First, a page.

A letter to the Indian Prime Minister

This was first published in MINT on Jan. 4, 2016

Respected Prime Minister,

In October 2012, at the height of gloom and despondency about India amidst growth challenges, corruption charges and collapse of governance, Shankkar Aiyar, the author of Accidental India, wrote the following about leadership: “Leadership is not about pickled intellect. It is driven by imagination, a willingness to reflect, ability to inspire, to listen and to have the courage of conviction to embrace risk.”

Indeed, leadership has many dimensions as he has pointed out. But above all, it is about credibility. Credibility starts with truth and realism. For example, economic optimism ought to be founded on economic realism. The previous government took economic growth for granted. It paid a political price for it, but the country might have paid and might still be paying a bigger economic price for it.

Recently, the former finance minister cited the mid-year economic review of the finance ministry to proclaim the delayed arrival (or the non-arrival) of Achhe Din. He failed the credibility test because the bulk of the blame for India’s economic travails falls on the government he was part of. The National Democratic Alliance (NDA) government’s biggest mistake has been the underestimation of the challenge of reviving growth in an economy left in a complete mess by the previous government. It is not the only mistake, however.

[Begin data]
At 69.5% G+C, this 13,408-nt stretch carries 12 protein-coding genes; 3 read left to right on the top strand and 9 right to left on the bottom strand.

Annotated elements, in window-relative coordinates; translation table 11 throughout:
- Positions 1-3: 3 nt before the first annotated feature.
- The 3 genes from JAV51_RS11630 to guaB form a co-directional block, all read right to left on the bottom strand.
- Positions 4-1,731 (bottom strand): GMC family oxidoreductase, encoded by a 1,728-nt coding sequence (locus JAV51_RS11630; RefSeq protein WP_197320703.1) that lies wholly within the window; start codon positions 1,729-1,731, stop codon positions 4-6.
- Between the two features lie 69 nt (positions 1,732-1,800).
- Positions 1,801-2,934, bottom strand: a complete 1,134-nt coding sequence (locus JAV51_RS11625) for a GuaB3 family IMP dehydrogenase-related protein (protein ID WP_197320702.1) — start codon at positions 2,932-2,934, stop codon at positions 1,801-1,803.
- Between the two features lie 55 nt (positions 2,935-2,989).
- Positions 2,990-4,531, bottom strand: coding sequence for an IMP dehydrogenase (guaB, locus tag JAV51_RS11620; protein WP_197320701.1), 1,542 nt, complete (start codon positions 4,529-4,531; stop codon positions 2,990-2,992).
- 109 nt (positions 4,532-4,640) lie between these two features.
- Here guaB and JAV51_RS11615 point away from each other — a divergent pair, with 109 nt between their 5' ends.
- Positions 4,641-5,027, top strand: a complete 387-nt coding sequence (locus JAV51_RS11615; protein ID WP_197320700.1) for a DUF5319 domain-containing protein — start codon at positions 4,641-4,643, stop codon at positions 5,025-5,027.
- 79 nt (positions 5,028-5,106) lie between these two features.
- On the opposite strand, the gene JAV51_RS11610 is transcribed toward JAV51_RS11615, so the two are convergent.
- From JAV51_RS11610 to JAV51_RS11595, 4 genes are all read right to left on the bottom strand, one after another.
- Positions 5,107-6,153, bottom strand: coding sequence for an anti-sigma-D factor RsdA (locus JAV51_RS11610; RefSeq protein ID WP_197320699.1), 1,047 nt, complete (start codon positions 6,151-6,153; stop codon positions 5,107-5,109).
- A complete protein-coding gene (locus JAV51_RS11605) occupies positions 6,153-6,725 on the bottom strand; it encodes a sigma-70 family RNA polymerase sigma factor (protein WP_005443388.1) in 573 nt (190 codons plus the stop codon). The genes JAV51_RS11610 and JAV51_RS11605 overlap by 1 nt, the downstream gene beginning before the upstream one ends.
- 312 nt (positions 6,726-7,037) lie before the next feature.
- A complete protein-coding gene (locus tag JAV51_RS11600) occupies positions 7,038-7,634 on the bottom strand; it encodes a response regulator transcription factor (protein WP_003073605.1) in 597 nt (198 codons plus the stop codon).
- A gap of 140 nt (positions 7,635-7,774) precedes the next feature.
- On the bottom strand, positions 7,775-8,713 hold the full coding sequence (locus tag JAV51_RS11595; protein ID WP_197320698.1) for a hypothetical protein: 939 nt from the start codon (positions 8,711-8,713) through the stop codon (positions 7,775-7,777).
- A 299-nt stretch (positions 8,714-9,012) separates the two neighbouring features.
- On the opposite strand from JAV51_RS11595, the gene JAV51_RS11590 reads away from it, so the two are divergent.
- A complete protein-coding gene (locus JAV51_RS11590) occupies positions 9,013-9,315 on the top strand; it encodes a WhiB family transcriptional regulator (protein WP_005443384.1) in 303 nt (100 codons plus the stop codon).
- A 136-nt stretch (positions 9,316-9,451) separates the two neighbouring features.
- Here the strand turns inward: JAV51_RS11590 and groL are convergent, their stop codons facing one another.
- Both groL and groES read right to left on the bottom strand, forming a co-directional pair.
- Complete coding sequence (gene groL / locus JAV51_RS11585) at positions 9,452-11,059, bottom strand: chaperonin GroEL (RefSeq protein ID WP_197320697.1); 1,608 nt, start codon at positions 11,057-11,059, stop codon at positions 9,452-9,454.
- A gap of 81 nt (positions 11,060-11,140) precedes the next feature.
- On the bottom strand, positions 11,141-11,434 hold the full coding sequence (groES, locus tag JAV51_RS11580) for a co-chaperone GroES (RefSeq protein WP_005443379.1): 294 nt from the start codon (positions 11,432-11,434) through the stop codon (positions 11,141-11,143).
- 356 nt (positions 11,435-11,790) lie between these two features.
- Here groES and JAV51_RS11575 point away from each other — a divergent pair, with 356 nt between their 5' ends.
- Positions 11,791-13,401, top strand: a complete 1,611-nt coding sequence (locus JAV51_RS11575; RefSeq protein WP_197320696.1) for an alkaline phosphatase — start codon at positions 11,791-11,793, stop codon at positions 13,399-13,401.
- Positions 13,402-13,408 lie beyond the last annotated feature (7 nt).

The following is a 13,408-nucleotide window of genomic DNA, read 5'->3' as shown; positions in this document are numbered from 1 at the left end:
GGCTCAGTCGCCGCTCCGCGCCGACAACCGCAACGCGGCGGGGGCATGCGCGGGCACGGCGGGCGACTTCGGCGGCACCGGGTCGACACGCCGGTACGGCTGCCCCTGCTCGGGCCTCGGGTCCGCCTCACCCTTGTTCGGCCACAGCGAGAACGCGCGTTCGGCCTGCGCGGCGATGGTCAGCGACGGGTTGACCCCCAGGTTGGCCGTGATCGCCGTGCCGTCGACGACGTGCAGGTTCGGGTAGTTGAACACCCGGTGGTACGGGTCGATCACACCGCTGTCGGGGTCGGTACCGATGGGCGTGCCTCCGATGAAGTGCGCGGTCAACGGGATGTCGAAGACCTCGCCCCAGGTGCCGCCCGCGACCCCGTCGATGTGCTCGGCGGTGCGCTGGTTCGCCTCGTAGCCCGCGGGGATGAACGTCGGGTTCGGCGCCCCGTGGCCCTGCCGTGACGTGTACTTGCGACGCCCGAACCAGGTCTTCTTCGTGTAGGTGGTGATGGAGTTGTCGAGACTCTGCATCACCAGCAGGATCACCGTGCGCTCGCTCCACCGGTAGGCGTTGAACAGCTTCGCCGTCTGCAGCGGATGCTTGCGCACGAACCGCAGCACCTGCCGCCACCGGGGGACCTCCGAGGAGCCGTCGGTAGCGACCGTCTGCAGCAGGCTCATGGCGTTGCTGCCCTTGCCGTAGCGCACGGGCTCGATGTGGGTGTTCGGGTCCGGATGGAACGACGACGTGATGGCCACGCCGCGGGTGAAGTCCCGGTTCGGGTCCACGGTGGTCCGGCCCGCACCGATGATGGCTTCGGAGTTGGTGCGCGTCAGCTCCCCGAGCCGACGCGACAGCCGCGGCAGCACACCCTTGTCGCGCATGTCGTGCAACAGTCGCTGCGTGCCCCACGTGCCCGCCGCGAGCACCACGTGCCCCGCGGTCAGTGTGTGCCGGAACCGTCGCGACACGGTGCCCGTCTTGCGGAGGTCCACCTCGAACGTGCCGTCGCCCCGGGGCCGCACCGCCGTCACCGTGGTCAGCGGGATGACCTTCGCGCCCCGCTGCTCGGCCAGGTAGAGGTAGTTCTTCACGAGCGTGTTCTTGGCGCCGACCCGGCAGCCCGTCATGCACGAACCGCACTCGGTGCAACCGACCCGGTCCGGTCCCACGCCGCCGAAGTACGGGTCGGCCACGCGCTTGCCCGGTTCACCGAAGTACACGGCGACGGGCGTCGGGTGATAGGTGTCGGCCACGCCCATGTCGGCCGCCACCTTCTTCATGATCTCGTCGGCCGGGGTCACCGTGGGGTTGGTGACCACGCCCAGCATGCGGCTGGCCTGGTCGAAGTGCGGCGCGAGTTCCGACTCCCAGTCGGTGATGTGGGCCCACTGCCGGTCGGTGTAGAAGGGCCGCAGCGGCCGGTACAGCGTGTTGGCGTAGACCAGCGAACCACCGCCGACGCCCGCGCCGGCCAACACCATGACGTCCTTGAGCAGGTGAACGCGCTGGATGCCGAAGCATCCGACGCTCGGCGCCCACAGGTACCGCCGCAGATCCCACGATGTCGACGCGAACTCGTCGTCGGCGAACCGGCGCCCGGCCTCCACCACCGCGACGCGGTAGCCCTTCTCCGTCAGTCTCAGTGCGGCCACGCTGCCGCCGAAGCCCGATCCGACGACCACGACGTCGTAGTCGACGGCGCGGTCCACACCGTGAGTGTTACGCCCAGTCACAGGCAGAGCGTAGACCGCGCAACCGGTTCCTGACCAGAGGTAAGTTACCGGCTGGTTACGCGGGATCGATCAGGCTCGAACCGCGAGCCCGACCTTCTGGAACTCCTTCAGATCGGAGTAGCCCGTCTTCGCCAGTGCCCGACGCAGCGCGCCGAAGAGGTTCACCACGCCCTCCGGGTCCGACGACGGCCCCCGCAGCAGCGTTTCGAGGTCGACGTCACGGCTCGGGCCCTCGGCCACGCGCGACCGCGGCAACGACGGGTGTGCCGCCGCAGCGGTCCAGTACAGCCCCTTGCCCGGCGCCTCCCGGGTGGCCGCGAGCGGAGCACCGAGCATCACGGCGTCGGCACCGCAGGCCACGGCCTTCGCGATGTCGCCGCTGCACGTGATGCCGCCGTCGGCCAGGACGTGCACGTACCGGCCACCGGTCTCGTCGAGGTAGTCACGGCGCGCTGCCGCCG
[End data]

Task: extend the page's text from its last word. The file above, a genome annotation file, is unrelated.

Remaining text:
The commerce ministry is brave to counter the export pessimism of the mid-year economic review of the finance ministry. But it is certainly not being realistic. For India, growth will be hard to come by in a world riven by conflicts, geopolitical ambitions and fading economic growth prospects. Hence, the role of leadership becomes that much more critical. Indeed, it can be argued that strong, effective, competent and enlightened leadership may or may not have been necessary for today’s developed economies because other factors were vastly more favourable to them. East Asia became rich when America was willing to do anything to stop the spread of communism. China prospered when globalization was fashionable. India, on the other hand, faces climate change hurdles, de-globalization and trade protectionism. A growth rate of 7-8%, properly measured, is far from assured.

Leadership is a popularity contest but with a twist. It is about appeasing the current generation versus courting the goodwill of future generations. Successful leaders bet their future on the uncertain goodwill of the unborn. To its credit, the NDA government has not concentrated its energies on appeasement as the previous government did. Moreover, it is fighting the cronyism that flourished under the previous regime. That might explain the private sector investment funk. However, states where the Bharatiya Janata Party has not fared well in local elections have resorted to irresponsible measures to woo back the electorate.